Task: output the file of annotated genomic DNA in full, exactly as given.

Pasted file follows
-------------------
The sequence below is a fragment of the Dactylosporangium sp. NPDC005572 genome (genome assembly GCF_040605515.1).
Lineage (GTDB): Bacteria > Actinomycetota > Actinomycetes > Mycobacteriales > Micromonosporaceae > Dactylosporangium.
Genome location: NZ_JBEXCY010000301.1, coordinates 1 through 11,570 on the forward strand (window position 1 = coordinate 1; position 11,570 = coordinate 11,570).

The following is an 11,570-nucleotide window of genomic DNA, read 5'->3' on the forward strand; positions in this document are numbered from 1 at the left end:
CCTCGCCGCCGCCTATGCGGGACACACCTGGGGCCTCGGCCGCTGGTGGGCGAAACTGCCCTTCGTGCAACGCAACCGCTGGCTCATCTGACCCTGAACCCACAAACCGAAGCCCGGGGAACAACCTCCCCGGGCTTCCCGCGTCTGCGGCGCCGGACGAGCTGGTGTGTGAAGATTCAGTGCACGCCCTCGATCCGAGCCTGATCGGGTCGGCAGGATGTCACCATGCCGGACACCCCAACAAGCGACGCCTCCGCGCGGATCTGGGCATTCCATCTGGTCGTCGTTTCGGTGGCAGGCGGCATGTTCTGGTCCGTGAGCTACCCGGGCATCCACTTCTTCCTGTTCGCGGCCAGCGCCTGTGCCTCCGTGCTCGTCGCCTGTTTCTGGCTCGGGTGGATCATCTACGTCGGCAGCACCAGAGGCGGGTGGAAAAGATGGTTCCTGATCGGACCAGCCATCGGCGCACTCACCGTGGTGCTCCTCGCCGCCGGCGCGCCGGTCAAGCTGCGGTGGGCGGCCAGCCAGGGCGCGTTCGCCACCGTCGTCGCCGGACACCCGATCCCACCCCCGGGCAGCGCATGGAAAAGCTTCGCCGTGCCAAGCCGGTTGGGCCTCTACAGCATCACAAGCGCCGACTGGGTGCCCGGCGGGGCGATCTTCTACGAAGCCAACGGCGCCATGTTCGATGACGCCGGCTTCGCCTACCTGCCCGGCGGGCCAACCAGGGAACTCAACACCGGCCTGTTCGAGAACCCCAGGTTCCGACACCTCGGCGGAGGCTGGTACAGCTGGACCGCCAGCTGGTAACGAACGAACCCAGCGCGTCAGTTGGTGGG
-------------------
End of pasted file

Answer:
The sequence below is a fragment of the Dactylosporangium sp. NPDC005572 genome (genome assembly GCF_040605515.1).
Lineage (GTDB): Bacteria > Actinomycetota > Actinomycetes > Mycobacteriales > Micromonosporaceae > Dactylosporangium.
Genome location: NZ_JBEXCY010000301.1, coordinates 1 through 11,570 on the forward strand (window position 1 = coordinate 1; position 11,570 = coordinate 11,570).

The following is an 11,570-nucleotide window of genomic DNA, read 5'->3' on the forward strand; positions in this document are numbered from 1 at the left end:
CCTCGCCGCCGCCTATGCGGGACACACCTGGGGCCTCGGCCGCTGGTGGGCGAAACTGCCCTTCGTGCAACGCAACCGCTGGCTCATCTGACCCTGAACCCACAAACCGAAGCCCGGGGAACAACCTCCCCGGGCTTCCCGCGTCTGCGGCGCCGGACGAGCTGGTGTGTGAAGATTCAGTGCACGCCCTCGATCCGAGCCTGATCGGGTCGGCAGGATGTCACCATGCCGGACACCCCAACAAGCGACGCCTCCGCGCGGATCTGGGCATTCCATCTGGTCGTCGTTTCGGTGGCAGGCGGCATGTTCTGGTCCGTGAGCTACCCGGGCATCCACTTCTTCCTGTTCGCGGCCAGCGCCTGTGCCTCCGTGCTCGTCGCCTGTTTCTGGCTCGGGTGGATCATCTACGTCGGCAGCACCAGAGGCGGGTGGAAAAGATGGTTCCTGATCGGACCAGCCATCGGCGCACTCACCGTGGTGCTCCTCGCCGCCGGCGCGCCGGTCAAGCTGCGGTGGGCGGCCAGCCAGGGCGCGTTCGCCACCGTCGTCGCCGGACACCCGATCCCACCCCCGGGCAGCGCATGGAAAAGCTTCGCCGTGCCAAGCCGGTTGGGCCTCTACAGCATCACAAGCGCCGACTGGGTGCCCGGCGGGGCGATCTTCTACGAAGCCAACGGCGCCATGTTCGATGACGCCGGCTTCGCCTACCTGCCCGGCGGGCCAACCAGGGAACTCAACACCGGCCTGTTCGAGAACCCCAGGTTCCGACACCTCGGCGGAGGCTGGTACAGCTGGACCGCCAGCTGGTAACGAACGAACCCAGCGCGTCAGTTGGTGGG